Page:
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    • Beatle Ray
    • By Beatle Ray 5th Dec 17, 3:58 PM
    • 131Posts
    • 25Thanks
    Beatle Ray
    New business, some general help please
    • #1
    • 5th Dec 17, 3:58 PM
    New business, some general help please 5th Dec 17 at 3:58 PM
    Hello,

    Have just been informed that my company I work for will be closed down in January 2018, I have been here for 35 years so expect to walk away with approx. £25K in redundancy, I have already been told I will be paid off, only to expect the minimum though, however given that what I do, marketing, is all I have known and what to take some of my clients I deal with solely to start on my own, most will be fine with that and I expect to turn over approx. £200K.

    Given I can't tell any of the clients yet what should be the first things I should look to do, I will need to be VAT registered as most of the people I deal with require that, I will need an accountant, what is the best way of finding one and given the level of turn over what sort of fee can I expect from them, I'm confident in my ability to do the work but its the biz admin side that I will need to get to grips with, I expect to be working from home to start with, i'll be using my redundancy to fund the company and cover the cash flow, have no debt to speak of and the wife does have an income stream but do need an income of course, all advise greatly received, thanks in advance
Page 1
    • pramsay13
    • By pramsay13 5th Dec 17, 4:16 PM
    • 233 Posts
    • 711 Thanks
    pramsay13
    • #2
    • 5th Dec 17, 4:16 PM
    • #2
    • 5th Dec 17, 4:16 PM
    Decide on your business model e.g. ltd company, sole trader etc.
    https://www.gov.uk/set-up-business
    Choose a name and start setting up a website etc.
    I'm not sure how you can know what your turnover will be without knowing what you will charge your clients.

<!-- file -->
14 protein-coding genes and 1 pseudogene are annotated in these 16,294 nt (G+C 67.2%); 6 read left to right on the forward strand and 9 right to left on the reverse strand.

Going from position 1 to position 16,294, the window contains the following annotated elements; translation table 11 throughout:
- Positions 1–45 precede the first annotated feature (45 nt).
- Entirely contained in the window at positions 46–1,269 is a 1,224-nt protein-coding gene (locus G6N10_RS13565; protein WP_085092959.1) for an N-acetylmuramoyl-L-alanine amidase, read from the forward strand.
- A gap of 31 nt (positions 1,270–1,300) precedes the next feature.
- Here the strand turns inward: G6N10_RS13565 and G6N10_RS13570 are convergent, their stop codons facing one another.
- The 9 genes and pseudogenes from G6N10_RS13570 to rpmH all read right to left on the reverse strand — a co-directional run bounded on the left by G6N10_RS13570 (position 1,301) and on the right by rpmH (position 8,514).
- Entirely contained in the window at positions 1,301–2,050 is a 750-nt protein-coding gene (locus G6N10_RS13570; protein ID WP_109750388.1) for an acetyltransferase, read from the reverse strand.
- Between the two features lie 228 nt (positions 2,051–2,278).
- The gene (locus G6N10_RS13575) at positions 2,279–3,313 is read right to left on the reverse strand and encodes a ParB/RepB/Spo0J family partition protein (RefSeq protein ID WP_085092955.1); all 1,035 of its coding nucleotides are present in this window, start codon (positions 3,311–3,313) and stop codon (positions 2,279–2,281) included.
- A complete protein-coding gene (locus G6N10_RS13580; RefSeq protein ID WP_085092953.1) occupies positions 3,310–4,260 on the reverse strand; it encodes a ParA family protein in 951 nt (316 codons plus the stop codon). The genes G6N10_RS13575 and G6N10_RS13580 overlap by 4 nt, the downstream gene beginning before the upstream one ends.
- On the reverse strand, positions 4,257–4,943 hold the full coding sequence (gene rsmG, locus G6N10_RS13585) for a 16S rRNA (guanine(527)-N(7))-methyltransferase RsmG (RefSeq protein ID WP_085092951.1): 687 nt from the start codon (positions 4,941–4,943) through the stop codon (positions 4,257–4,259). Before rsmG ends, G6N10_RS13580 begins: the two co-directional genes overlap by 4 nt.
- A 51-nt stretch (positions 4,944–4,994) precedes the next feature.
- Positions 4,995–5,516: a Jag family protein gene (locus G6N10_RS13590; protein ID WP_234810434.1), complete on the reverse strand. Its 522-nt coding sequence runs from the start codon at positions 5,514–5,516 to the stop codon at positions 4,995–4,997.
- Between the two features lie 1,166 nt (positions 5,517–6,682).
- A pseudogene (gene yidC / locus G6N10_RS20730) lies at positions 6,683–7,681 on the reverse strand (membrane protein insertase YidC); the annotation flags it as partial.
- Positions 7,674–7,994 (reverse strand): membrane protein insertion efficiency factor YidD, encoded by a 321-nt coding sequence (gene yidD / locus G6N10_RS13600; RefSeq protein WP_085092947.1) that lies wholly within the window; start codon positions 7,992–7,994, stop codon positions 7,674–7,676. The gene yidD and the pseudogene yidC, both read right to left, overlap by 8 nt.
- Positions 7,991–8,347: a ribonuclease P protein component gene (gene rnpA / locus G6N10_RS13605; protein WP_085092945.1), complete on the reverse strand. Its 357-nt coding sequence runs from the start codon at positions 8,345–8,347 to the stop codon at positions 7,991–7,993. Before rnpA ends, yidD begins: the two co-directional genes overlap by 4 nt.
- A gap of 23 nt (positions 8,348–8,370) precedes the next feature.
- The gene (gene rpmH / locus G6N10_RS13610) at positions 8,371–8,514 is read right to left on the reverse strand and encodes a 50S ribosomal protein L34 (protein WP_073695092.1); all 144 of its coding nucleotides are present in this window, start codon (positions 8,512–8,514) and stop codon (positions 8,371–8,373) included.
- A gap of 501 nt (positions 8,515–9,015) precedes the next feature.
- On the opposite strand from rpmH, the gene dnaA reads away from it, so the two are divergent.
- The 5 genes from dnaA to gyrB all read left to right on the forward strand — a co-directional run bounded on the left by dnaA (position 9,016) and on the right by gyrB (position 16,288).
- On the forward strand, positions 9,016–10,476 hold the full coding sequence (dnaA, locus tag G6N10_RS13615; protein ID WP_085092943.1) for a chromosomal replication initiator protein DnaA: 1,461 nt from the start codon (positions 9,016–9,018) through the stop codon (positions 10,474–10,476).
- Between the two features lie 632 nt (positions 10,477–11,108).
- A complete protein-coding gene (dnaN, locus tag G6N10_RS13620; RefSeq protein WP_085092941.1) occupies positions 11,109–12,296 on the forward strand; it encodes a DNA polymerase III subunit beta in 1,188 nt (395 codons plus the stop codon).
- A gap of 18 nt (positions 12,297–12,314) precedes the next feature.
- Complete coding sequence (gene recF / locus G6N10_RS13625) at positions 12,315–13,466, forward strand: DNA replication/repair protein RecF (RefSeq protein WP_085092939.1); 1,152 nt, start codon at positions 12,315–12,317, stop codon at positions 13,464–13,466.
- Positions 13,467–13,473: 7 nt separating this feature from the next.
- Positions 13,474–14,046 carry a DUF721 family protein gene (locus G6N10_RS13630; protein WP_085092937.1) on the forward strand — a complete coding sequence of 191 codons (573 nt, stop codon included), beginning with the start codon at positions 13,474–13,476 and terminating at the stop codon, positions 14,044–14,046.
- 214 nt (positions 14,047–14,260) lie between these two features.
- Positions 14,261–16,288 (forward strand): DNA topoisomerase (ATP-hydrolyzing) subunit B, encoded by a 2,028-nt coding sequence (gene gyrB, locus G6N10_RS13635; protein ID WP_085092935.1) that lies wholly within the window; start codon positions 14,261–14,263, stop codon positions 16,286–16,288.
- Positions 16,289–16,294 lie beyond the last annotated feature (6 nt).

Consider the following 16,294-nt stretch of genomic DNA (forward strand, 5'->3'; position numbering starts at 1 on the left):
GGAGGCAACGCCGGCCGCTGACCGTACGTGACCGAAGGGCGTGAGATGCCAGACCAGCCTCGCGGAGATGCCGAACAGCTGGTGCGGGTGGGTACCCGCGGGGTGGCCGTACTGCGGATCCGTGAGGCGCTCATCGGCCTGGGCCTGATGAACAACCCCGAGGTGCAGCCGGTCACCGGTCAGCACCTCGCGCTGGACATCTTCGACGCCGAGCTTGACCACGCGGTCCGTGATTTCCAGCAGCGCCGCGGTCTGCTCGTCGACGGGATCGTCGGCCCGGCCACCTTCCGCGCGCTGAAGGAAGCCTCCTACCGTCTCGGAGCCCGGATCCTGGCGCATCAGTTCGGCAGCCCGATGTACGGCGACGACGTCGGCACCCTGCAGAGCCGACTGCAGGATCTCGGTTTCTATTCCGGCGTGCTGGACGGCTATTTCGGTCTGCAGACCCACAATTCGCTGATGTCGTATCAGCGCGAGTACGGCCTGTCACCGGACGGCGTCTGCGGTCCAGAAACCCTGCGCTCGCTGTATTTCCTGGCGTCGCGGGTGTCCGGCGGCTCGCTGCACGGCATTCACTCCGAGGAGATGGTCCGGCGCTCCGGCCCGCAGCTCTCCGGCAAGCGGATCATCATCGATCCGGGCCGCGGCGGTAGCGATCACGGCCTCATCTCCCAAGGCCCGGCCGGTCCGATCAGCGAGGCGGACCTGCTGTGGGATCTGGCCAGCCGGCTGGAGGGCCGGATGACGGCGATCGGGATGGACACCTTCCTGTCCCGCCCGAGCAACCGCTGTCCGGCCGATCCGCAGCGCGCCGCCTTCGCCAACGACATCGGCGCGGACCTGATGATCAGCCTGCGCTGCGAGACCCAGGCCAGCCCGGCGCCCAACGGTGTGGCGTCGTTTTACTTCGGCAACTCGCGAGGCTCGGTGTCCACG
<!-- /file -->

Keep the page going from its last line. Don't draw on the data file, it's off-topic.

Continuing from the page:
When will you be able to tell them the situation? That's only a month away and as a client I would want as much notice as possible if a company I work with is closing down.
    • spadoosh
    • By spadoosh 5th Dec 17, 4:20 PM
    • 4,659 Posts
    • 6,111 Thanks
    spadoosh
    • #3
    • 5th Dec 17, 4:20 PM
    • #3
    • 5th Dec 17, 4:20 PM
    Firstly youll probably (might) have something in your employment contract that states you cant essentially steal customers. Given you want to walk away with a redundancy payout, it could be a quick way of losing it if your employer finds out. Just be careful and wary of this. In reality if the business is shutting it shouldnt be a problem but you never know.

    You dont need to be VAT registered until your turnover actually hits £85,000. Ill be surprised if any business requires you to actually be VAT registered.

    You probably dont need an accountant either very few businesses do. But like builders personal recommendations are usually best. All the isntructions you will need are on theHMRC website.

    The .gov and HMRC websites are a good place to start. Trawl through and absorb what you can, more or less covers the basic do's and dont's of business.

    Do you know any business owners personally? The speciality of the business is usually irrelevant but having a good discussion about day to day activities of a business will help you learn that aspect.

    Your in a semi good position in that your being made redundant and whilst immediately bad theres usually offers and incentives for training or gaining experience. Keep an eye out for anything you can take advantage of. Same with government incentives/business classes locally.
    Don't be angry!
    • Beatle Ray
    • By Beatle Ray 5th Dec 17, 4:28 PM
    • 131 Posts
    • 25 Thanks
    Beatle Ray
    • #4
    • 5th Dec 17, 4:28 PM
    • #4
    • 5th Dec 17, 4:28 PM
    Thanks for the replies, the company have said I can keep my clients I work on, the income is 10% of the turn over, I have under estimated the figure, one client is spending £100K so I know I have the potential with about eight smaller ones spending approx. another £100K between them